I’m not exactly sure that “literacy rates” are really a good standard to go by. In america, literacy has been holding steady at something like 98%-99% — that’s because of compulsory education where being able to read is one of those necessary things. However, just because someone can read doesn’t mean that they do read. I know plenty of high school aged people who, when asked, can’t recall they’ve last read a book for anything other than class.

  • Joel

    Most ancient Greek philosophers would probably turn their noses up at novels, since writing things down supplants our need to remember them. They predicted an erosion of memorization skills when literacy came into vogue, and look: hardly anyone can recite the Illiad anymore! (I’m only half serious.)

  • http://paullevinson.blogspot.com Paul Levinson

    ernie wrote: In the ideal sense [possessing literary sensibilities], you have written your own refutation.

    Why, thank you – being a follower of Karl Popper (Conjectures and Refutations – the gist is which knowledge best progresses by refutations …) – I’m flattered that you think I have streamlined this process by writing a self-refuting little essay…

    Cf. also Bertrand Russell, and Douglas Hofstadter (Godel, Escher, Bach)…

  • http://paullevinson.blogspot.com Paul Levinson

    Dave wrote: And, while I haven’t looked at the data, you’ve got to think that the growth of companies like Amazon, Borders, Barnes & Nobles, and other major book retailers, as well as the activity you see from publishers, is a good sign. There are just things you can get when you read a good story that you cannot get in any other way.

    I’ve always said that the closest we’ll ever get to reading the mind of another person is to read what they write.

    Excellent points, David – especially the last, which is worthy (seriously) of being a frontispiece on your blog or book…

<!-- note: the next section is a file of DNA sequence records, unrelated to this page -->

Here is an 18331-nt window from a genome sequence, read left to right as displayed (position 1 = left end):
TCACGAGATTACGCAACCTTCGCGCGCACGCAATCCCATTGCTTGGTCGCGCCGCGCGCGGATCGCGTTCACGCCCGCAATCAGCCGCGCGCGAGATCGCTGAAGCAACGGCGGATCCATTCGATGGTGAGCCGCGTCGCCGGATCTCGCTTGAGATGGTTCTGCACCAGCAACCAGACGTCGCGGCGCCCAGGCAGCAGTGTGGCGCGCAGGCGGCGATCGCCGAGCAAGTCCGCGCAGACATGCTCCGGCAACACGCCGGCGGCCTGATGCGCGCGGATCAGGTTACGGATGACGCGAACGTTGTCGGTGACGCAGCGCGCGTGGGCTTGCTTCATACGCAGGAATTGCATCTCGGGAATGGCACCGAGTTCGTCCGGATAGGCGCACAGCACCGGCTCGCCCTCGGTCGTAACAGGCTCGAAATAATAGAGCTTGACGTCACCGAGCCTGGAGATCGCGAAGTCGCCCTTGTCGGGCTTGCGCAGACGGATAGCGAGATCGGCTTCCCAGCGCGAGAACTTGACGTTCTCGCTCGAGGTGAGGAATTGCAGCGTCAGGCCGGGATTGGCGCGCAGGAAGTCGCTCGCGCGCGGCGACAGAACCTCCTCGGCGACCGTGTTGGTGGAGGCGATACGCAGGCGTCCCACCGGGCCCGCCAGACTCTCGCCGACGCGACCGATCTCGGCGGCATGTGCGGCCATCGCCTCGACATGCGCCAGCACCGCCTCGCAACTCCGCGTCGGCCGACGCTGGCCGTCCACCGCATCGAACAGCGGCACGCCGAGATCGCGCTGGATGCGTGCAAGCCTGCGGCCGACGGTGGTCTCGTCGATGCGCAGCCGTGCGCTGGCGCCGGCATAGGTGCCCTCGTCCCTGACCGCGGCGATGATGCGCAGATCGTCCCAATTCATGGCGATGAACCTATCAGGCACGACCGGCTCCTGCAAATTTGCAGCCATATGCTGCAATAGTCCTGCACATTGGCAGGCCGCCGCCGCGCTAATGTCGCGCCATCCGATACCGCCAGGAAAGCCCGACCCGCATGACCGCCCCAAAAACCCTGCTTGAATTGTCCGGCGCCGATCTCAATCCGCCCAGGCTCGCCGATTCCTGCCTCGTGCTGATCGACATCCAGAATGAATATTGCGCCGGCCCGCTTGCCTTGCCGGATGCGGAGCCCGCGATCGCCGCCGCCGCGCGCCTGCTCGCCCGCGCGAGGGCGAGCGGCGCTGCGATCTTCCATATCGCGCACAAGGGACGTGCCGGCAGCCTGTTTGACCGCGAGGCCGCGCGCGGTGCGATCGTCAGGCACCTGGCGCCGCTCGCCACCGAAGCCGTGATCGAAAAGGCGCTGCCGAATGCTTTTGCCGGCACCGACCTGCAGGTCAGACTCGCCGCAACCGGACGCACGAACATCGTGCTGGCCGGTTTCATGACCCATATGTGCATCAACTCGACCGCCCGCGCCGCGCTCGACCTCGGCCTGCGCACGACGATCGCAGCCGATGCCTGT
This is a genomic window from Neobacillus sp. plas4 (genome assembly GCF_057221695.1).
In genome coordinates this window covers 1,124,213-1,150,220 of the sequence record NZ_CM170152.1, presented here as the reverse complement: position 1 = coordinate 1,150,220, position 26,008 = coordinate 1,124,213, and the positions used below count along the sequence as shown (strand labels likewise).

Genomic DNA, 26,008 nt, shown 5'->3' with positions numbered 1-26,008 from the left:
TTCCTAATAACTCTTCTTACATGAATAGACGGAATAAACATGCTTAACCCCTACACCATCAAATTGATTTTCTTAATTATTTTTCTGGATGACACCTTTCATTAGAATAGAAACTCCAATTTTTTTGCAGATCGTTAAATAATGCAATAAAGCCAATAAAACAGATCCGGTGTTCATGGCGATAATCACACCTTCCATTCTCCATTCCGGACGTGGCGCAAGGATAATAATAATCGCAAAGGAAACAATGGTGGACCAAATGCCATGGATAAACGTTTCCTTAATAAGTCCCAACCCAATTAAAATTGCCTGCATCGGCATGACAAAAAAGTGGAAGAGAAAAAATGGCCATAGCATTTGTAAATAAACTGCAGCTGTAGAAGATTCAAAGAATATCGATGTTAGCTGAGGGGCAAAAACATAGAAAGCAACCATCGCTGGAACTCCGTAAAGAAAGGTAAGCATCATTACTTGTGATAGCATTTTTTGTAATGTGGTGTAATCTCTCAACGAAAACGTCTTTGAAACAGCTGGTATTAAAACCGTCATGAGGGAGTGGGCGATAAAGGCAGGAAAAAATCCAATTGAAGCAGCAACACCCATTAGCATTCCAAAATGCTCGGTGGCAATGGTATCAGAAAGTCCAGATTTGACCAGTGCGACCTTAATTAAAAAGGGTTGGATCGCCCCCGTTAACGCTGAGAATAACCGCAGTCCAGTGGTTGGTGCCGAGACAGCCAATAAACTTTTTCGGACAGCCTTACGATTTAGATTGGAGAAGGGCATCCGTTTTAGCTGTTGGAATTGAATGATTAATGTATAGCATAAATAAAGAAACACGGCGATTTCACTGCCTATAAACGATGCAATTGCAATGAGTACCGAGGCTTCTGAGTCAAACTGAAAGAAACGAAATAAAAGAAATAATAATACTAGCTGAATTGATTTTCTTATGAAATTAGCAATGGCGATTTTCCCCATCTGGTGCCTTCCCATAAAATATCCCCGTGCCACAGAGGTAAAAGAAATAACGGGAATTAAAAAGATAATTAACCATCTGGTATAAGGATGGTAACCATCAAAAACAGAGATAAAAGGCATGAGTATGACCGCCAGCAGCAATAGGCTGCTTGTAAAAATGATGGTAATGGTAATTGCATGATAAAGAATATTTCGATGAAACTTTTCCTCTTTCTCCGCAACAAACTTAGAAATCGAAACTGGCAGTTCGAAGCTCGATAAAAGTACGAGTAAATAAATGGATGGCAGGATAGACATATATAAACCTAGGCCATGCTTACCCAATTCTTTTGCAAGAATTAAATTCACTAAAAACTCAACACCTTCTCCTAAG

• http://paullevinson.blogspot.com Paul Levinson

    G wrote: I know plenty of high school aged people who, when asked, can’t recall they’ve last read a book for anything other than class.

    So? I know plenty of high school students who, when asked, can tell me about their 10 favorite books, with detailed plot summaries and astute analyses.

    Meanwhile, take a look around the web sometimes – you’ll see dozens of sites in which kids are happily talking blue streaks about the most minute Harry Potter details..

  • ernie

    I get it, Paul. You’re an intellectual, albeit a pedantic one (I’ll get right to that Godel, Escher, and Bach), who also enjoys an occasional splash in the pool of crapola that is known as the world of Harry Potter. Would that everyone who read Rowling’s utterly derivative piffle also read Bertrand Russell. However, the fact that the former is held up by your literate masses as good writing is sad testimony to the validity of my point, although a hindrance to the streamlining process of your self-refuting little essay.

  • http://paullevinson.blogspot.com Paul Levinson

    You’ve got me 100%: I’m an intellectual, albeit.

  • http://paullevinson.blogspot.com Paul Levinson

    Oh – and ernie? – you’re the first I’ve ever seen who uses Hofstadter as an example of pedantic. Try irreverent, iconoclastic, that kind of adjective …

    Have you read any Hofstadter, by the way?

    Come to think of it, have you read any Rowling?

    I of course have no proof, but I would be that you haven’t.

  • ernie

    OK, maybe my ad hominem attack was unwarranted, ALBEIT justified. Just a knee-jerk reaction to your high-handed sarcasm.

    I read the first Harry Potter when I was trapped in a rural Chinese town with nothing else printed in English at hand. I’m a long-time fan of fantasy and science fiction, yet my gorge was never lower than half-way up the throat throughout the ordeal.